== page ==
5.) In my house we don’t put up a tree anymore. I love a Christmas tree! I think it is so pretty and makes it feel so wonderful inside the house, but my Monster..well I can’t trust him. I have watched him tear things apart and rip things down. So with the dangers of a tree in the house..nope not a possibility. So we limit decorations, put up some lights and what not in the living room and put the presents out Christmas night. It works for us and I am sure it works for another autism family too. So if you happen to be putting up a tree or decorations while we are visiting you, trusting him to put things on the tree by himself isn’t a good idea. Help him and if he doesn’t want to continue to do it, then don’t push him. Pushing him too far will send him into a fit and then once again here we are trying our best to control the situation without him pulling the sh!t off of every fire-place and every tree. He doesn’t have to help put up decorations like the other kids, maybe he just wants to watch. No big deal, just pushing to do something might not always be in his best interest, especially when he is out of his comfort zone.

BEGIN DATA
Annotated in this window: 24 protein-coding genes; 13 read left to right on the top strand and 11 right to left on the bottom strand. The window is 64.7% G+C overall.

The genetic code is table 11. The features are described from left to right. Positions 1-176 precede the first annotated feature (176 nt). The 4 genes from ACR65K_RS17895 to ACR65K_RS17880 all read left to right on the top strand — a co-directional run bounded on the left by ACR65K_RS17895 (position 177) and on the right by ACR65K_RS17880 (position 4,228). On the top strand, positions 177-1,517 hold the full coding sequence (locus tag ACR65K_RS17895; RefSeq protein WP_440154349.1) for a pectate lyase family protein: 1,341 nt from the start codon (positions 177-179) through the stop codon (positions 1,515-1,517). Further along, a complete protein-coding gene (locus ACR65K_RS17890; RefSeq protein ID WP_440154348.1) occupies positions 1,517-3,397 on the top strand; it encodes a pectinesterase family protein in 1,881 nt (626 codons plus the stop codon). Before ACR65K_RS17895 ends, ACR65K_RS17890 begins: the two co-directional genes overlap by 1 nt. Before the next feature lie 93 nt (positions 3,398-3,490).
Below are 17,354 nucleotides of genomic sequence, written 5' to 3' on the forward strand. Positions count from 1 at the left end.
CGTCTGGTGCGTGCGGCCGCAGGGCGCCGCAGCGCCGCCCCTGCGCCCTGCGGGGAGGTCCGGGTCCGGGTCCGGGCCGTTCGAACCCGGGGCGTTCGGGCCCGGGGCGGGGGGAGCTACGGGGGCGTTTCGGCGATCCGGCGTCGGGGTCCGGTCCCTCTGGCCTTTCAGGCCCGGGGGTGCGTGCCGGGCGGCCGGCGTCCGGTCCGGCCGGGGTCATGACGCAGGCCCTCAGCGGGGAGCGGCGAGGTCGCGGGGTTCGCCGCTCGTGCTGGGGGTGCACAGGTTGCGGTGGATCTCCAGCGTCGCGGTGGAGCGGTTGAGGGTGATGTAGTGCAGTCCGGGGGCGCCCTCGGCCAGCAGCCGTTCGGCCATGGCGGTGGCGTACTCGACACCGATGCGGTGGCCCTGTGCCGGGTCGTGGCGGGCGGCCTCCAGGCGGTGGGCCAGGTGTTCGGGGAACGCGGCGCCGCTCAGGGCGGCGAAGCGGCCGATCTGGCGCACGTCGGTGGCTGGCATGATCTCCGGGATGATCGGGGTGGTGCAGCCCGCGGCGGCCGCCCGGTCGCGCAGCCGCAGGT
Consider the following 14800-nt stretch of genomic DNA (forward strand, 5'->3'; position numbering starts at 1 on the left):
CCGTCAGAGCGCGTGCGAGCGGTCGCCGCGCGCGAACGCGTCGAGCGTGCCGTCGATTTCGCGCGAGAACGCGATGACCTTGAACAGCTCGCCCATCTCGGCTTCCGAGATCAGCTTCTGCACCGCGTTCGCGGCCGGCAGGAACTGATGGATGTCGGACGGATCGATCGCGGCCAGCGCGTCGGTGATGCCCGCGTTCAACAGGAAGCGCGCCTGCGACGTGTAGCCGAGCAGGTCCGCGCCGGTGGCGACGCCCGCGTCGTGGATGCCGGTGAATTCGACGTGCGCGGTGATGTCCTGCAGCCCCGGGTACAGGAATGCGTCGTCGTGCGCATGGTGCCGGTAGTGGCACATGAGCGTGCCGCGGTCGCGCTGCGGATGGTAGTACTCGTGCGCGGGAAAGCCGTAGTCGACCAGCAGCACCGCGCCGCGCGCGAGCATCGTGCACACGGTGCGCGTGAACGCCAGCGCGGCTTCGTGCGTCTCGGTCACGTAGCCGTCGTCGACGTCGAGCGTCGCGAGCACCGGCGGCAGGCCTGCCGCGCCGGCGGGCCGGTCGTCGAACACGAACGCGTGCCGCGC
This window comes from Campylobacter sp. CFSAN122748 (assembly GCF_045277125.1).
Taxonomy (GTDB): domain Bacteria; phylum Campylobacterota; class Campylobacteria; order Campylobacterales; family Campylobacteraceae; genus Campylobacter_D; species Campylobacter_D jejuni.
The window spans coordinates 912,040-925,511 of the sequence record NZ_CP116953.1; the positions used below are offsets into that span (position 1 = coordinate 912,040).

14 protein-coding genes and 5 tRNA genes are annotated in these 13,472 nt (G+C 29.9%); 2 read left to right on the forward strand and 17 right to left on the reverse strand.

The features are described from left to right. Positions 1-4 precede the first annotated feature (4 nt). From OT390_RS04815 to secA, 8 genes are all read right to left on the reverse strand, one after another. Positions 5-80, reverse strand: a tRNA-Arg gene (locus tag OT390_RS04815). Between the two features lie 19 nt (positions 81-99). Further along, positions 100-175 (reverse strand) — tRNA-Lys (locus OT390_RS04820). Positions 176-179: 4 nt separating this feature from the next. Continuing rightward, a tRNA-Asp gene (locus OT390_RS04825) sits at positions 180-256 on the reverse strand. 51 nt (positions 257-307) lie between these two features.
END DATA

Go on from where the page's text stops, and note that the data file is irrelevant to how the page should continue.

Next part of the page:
6.) My son might..just might open a gift on his own or with help. Don’t get offended when he doesn’t rip open the gift like all the other kids you see around you. Sure, he might get excited watching everyone else, but maybe touching the wrapping paper bothers him. Maybe the noise bothers him and he hates the idea of hearing it over and over again. Don’t get offended over something so stupid. It’s stupid because it is obvious where our child is going to stand on this side, if he didn’t like it last year then don’t expect a complete turn around a year later. Yes, I am going to work with him, maybe one day he might enjoy tearing open the gifts like the other kids. Maybe he won’t ever like it. Just don’t get all upset over something so small. I am sure he will enjoy the gift anyways..well maybe. 😉